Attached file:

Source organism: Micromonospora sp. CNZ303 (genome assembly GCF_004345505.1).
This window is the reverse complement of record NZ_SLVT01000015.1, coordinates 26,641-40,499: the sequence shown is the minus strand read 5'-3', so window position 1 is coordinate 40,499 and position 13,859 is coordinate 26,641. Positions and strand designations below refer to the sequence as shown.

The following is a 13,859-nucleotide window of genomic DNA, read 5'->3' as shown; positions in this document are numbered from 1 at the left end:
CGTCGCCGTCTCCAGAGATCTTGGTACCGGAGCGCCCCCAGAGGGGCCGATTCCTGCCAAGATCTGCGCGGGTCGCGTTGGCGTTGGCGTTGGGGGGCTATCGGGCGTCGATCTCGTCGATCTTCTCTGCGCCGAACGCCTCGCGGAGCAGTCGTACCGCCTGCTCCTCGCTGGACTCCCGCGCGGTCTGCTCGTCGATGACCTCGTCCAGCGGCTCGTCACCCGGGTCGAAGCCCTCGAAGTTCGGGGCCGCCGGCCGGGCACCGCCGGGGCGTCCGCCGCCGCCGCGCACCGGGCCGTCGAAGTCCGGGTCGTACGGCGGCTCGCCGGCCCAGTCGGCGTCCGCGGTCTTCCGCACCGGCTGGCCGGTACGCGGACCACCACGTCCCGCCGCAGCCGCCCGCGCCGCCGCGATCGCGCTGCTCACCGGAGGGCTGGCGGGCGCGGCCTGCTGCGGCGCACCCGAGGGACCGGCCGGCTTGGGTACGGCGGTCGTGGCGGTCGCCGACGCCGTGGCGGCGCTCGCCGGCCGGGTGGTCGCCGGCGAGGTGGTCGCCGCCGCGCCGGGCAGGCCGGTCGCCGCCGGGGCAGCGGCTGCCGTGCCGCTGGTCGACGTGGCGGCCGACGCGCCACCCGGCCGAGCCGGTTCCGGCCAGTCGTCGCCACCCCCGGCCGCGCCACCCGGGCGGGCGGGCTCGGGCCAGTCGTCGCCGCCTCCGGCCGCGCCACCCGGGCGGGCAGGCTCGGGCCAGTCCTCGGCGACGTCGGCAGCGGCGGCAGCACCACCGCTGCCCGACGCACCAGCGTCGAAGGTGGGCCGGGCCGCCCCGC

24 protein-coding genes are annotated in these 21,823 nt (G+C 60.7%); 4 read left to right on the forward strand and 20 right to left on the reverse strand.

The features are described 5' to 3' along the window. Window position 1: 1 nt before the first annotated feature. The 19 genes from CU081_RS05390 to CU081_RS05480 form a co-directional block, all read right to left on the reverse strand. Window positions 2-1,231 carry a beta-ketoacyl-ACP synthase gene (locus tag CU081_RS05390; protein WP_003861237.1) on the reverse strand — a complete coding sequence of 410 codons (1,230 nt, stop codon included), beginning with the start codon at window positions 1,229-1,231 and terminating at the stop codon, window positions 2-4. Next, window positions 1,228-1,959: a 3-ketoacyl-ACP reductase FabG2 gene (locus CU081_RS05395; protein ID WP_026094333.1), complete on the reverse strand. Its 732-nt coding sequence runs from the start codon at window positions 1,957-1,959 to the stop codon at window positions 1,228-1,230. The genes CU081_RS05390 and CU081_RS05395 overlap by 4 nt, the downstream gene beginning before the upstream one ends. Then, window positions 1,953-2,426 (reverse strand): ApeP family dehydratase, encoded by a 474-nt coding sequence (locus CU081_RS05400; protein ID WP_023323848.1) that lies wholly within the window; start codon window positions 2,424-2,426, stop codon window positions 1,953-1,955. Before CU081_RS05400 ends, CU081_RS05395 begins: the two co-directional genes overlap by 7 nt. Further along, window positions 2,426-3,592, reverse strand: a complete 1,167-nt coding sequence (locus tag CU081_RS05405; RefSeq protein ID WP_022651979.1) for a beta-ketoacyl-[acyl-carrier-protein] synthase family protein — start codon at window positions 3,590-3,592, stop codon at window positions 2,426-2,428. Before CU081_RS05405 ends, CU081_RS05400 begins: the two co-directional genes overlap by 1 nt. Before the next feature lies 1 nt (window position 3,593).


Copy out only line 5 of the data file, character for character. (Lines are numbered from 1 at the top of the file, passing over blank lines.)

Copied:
24 protein-coding genes are annotated in these 21,823 nt (G+C 60.7%); 4 read left to right on the forward strand and 20 right to left on the reverse strand.